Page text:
As employees look to stay informed on coronavirus news, a business’s risk of being a victim of a data breach increase. Ransomware, a type of malware from cryptovirology, threatens to publish the victim’s data or perpetually block access to it unless a ransom is paid. Two powerful “C” words that can be detrimental to your business, but you CAN take action to protect yourself.
Coronavirus related ransomware attacks have significantly multiplied as hackers exploit our interest on staying informed on the COVID-19 crisis. You can do a simple Bing search to read the myriad of tactics scammers are attempting to monetize using a variety of strategies from malware to phishing. Think you are immune? Hackers have no size bias – they will victimize any size business.
Have you done a risk assessment? Do you know your company’s secure score? Wondering how you check? Keep reading.
Preventing Ransomware Attacks
We are seeing an alarming increase in the number of clients who are not adequately maintaining their on-premises systems and security software, which make them a prime target.
The more you’re aware of cybersecurity threats and the more you’re prepared and updated, the less your company is at risk of the digital world, and the greater your returns and guarantee for safe business practices now and in the future.
Update Your System — On-premises or the Cloud?
(Are you still considering investing in your on-prem server instead of moving to the cloud?)
Have you delayed updating your on-prem server? Take stock. If you are relying on outdated systems and have been putting off modernizing your mode of operations, you are rendering your company vulnerable to an attack. With COVID-19 precautions and the shift to a remote workforce, you also may be facing challenges to accommodate.
There are a few factors to consider:
With the end of life for Windows 7 and Windows Service 2008 R2 support, if you are still running your business on these versions, you are more vulnerable to security risks and viruses, as you no longer receive software updates —including security —from Microsoft. If this describes you, then it’s time to upgrade your Windows operating system, consider purchasing Extended Security Updates for the operating system, or take advantage of moving to Azure to continue getting free security updates.
Consider the Cost (The real cost of ransomware)
Nothing smarts quite like harm caused by digital invasion or exposure — it’s an invisible and costly enemy of enterprise. The threat (and cost) of ransomware is real and increasing for companies of every shape and size.
Attacks are on the rise, and costs are climbing. According to statista.com, in 2019 ransomware attacks averaged every 14 seconds. By 2021, the speed of invasion is projected to be every 11 seconds. Estimates from ransomware recovery costs exceeded eight billion in 2018, and companies of all sizes were affected. New ransomware variant payments are increasing and have gone from a $10,000 average to $288,000 per incident.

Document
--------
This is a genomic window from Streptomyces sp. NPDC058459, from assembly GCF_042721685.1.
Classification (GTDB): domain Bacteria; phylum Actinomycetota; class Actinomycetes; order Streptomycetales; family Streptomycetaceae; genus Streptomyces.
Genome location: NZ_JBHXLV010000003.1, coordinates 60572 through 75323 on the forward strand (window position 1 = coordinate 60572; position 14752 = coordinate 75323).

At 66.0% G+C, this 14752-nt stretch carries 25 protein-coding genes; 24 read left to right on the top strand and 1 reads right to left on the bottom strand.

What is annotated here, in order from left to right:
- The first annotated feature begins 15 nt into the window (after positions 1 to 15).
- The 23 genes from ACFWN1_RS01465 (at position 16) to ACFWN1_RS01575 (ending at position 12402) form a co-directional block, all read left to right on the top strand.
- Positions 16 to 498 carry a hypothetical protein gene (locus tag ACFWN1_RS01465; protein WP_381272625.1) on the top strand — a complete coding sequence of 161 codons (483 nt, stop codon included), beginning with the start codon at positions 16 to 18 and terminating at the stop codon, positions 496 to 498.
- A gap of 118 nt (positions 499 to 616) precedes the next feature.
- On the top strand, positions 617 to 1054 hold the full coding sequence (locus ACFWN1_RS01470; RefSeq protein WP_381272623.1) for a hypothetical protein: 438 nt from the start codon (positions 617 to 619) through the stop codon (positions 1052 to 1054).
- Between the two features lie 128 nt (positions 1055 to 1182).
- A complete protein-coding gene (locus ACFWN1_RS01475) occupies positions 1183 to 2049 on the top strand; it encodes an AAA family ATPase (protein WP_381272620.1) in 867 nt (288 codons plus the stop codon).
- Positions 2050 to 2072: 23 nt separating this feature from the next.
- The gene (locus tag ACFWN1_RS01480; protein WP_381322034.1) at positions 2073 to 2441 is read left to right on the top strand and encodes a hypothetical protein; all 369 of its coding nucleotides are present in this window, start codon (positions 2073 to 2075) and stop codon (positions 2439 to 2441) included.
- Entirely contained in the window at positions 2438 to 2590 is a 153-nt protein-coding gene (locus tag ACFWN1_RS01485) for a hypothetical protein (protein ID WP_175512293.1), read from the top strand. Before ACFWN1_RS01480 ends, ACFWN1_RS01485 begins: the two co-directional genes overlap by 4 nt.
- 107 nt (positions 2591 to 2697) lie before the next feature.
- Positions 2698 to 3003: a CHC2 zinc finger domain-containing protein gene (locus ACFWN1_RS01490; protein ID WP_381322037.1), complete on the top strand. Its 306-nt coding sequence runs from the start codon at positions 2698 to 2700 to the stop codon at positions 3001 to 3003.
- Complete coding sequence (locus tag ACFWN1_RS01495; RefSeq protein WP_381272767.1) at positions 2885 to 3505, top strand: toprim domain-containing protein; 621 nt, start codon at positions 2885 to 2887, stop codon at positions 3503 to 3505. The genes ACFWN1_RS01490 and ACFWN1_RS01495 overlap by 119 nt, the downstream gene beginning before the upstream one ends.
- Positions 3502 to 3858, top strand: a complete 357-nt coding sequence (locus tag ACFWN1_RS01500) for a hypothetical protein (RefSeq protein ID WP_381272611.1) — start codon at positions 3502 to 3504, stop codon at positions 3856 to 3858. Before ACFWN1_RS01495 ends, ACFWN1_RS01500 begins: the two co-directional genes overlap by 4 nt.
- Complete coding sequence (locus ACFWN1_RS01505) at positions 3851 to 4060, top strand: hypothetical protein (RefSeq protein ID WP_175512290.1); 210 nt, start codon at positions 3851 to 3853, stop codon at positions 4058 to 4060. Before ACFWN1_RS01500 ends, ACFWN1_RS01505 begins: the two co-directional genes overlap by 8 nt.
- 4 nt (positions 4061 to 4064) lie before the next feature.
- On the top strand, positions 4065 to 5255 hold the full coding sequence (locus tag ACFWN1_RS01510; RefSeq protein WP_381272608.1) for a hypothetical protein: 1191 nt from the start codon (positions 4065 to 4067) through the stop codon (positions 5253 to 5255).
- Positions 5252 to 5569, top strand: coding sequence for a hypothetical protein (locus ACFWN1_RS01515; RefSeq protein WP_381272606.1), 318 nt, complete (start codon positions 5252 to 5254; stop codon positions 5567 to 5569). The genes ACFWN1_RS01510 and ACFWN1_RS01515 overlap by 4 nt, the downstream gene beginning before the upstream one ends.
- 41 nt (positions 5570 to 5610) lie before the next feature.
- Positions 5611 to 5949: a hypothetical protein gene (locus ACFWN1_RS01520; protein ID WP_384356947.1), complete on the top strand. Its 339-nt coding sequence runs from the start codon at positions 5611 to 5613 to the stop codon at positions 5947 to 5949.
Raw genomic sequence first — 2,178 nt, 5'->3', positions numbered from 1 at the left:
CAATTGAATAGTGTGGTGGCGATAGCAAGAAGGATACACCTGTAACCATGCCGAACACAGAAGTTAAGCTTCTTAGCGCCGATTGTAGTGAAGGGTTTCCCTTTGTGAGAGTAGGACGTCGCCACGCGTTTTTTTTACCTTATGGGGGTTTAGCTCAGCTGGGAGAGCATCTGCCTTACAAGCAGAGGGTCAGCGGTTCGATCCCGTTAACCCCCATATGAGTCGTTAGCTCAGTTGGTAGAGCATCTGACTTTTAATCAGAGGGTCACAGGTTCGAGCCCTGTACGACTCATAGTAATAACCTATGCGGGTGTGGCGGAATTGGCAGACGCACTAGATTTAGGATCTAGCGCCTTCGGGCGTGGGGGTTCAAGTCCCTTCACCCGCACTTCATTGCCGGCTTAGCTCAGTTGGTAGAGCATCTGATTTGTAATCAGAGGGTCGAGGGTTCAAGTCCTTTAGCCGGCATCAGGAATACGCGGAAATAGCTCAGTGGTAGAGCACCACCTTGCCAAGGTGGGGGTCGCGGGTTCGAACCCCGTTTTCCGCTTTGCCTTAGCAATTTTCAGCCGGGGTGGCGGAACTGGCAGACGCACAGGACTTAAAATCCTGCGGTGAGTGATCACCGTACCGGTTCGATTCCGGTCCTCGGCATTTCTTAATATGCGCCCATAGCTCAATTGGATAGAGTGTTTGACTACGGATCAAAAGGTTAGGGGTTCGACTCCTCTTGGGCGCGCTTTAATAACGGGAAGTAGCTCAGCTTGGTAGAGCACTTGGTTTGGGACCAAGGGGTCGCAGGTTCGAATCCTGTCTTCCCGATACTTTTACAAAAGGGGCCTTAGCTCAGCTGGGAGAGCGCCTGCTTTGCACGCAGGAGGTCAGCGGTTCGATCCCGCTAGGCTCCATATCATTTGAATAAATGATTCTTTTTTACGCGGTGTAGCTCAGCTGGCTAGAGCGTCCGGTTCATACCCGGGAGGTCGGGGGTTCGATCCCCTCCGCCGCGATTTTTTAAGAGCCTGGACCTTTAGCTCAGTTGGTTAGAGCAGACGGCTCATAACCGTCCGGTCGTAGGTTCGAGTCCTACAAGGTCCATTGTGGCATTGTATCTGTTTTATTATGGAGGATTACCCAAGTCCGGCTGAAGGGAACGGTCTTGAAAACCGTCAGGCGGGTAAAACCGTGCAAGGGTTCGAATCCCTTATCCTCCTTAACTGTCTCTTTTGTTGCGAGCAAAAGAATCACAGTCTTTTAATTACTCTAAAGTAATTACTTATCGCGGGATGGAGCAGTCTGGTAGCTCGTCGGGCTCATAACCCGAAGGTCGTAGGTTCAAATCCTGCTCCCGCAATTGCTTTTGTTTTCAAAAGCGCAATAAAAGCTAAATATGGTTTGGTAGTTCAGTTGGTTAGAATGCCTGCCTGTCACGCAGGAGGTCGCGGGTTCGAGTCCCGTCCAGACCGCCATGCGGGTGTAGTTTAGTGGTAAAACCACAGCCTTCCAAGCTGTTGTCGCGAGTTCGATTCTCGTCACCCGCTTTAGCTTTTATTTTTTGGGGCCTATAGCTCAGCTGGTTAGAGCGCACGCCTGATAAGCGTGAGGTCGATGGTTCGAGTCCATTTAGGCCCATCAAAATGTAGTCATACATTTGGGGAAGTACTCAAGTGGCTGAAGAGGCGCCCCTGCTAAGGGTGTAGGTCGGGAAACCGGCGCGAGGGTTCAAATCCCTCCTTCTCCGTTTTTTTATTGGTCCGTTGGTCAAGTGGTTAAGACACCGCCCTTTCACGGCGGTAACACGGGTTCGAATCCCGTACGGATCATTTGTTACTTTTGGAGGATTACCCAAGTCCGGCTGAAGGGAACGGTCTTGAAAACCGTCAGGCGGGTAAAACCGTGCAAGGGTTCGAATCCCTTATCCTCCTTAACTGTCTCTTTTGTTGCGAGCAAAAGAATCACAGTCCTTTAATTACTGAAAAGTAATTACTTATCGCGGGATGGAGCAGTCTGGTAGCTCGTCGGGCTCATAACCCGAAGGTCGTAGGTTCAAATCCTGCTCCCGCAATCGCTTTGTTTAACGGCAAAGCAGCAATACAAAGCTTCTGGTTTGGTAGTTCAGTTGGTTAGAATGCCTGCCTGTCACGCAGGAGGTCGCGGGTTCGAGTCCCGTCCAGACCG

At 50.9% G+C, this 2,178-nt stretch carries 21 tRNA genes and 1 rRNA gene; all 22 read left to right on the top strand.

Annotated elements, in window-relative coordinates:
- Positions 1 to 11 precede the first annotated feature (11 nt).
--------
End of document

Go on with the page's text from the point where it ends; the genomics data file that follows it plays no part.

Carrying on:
Ransomware doesn’t discriminate. It’s malicious software that invades computer networks of all sizes and holds your data hostage through encryption or other methods until ransom is paid; usually through cryptocurrency such as Bitware. If you think you are too small or out of the scope of the attacks, think again.
Your Security Solution Starter Setup
While, the data is sobering, there are mechanisms you can utilize and may already have that you can deploy. For example, if you are using an updated version of Microsoft Office 365, then you already have access to a few tools for protection against unwanted guests or malware invaders.
If you don’t yet have a recent version of Microsoft Office 365, then considering the security benefit from upgrading is just one more reason to weigh the investment earlier rather than later.
The Microsoft Cloud platform offers a rich portfolio of applications to support your growing business – all include built-in security: Microsoft 365 and Microsoft Office 365 to drive employee productivity and Microsoft Dynamics 365 to support your business operations and customer management, each have ransomware versioning and built-in security protections. Onedrive for Business, SharePoint Online and Teams, which are part of the Microsoft Office 365 solution, have version control and built-in ransomware protection for corporate shares. In addition, if you’re supported by the cloud, then updates are ongoing and seamless.
In addition, Azure offers a back-up protection plan for off-site protection. By moving your workload to Azure, it takes just minutes to recover from a cyberattack like ransomware. No matter where you stand on your business software – on-premises or cloud – there are security solutions.
Knowing your company’s secure score is your first step. As we each navigate our business through the impacts of COVID-19, you and your team can protect your company from the “other” C, cryptovirology.
Keith leads the Velosio Cloud Practice consulting with clients on their Cloud Transformation strategies and ensuring the scalability, security, and operations of the Velosio Stratos Cloud.